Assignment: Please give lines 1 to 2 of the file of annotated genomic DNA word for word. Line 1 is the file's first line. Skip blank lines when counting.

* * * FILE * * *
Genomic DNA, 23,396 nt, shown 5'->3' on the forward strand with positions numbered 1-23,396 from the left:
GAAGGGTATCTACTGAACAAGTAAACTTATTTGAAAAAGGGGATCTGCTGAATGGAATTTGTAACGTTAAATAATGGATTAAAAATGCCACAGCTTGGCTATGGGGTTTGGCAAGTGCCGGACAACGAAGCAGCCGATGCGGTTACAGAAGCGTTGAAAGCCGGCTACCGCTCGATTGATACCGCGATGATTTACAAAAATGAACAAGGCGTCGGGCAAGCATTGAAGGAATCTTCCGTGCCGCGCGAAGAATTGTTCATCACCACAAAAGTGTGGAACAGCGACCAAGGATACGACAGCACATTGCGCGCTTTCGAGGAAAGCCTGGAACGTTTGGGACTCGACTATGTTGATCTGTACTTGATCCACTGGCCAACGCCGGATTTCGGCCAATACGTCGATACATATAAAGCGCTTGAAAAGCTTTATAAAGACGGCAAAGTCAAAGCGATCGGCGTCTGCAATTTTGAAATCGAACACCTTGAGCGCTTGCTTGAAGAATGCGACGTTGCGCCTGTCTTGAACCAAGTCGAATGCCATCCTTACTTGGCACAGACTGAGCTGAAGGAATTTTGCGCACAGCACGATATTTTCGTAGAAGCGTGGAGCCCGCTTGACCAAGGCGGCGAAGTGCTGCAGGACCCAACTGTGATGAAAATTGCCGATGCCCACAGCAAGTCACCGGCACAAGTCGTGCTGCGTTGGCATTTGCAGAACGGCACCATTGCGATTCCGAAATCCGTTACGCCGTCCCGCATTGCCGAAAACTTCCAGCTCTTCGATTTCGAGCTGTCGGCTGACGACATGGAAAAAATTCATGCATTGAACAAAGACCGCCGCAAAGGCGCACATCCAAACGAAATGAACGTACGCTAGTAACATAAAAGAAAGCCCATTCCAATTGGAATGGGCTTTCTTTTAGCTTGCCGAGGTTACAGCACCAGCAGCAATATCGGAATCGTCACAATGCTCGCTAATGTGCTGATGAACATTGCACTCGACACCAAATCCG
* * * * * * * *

Genomic DNA, 23,396 nt, shown 5'->3' on the forward strand with positions numbered 1-23,396 from the left:
GAAGGGTATCTACTGAACAAGTAAACTTATTTGAAAAAGGGGATCTGCTGAATGGAATTTGTAACGTTAAATAATGGATTAAAAATGCCACAGCTTGGCTATGGGGTTTGGCAAGTGCCGGACAACGAAGCAGCCGATGCGGTTACAGAAGCGTTGAAAGCCGGCTACCGCTCGATTGATACCGCGATGATTTACAAAAATGAACAAGGCGTCGGGCAAGCATTGAAGGAATCTTCCGTGCCGCGCGAAGAATTGTTCATCACCACAAAAGTGTGGAACAGCGACCAAGGATACGACAGCACATTGCGCGCTTTCGAGGAAAGCCTGGAACGTTTGGGACTCGACTATGTTGATCTGTACTTGATCCACTGGCCAACGCCGGATTTCGGCCAATACGTCGATACATATAAAGCGCTTGAAAAGCTTTATAAAGACGGCAAAGTCAAAGCGATCGGCGTCTGCAATTTTGAAATCGAACACCTTGAGCGCTTGCTTGAAGAATGCGACGTTGCGCCTGTCTTGAACCAAGTCGAATGCCATCCTTACTTGGCACAGACTGAGCTGAAGGAATTTTGCGCACAGCACGATATTTTCGTAGAAGCGTGGAGCCCGCTTGACCAAGGCGGCGAAGTGCTGCAGGACCCAACTGTGATGAAAATTGCCGATGCCCACAGCAAGTCACCGGCACAAGTCGTGCTGCGTTGGCATTTGCAGAACGGCACCATTGCGATTCCGAAATCCGTTACGCCGTCCCGCATTGCCGAAAACTTCCAGCTCTTCGATTTCGAGCTGTCGGCTGACGACATGGAAAAAATTCATGCATTGAACAAAGACCGCCGCAAAGGCGCACATCCAAACGAAATGAACGTACGCTAGTAACATAAAAGAAAGCCCATTCCAATTGGAATGGGCTTTCTTTTAGCTTGCCGAGGTTACAGCACCAGCAGCAATATCGGAATCGTCACAATGCTCGCTAATGTGCTGATGAACATTGCACTCGACACCAAATCCG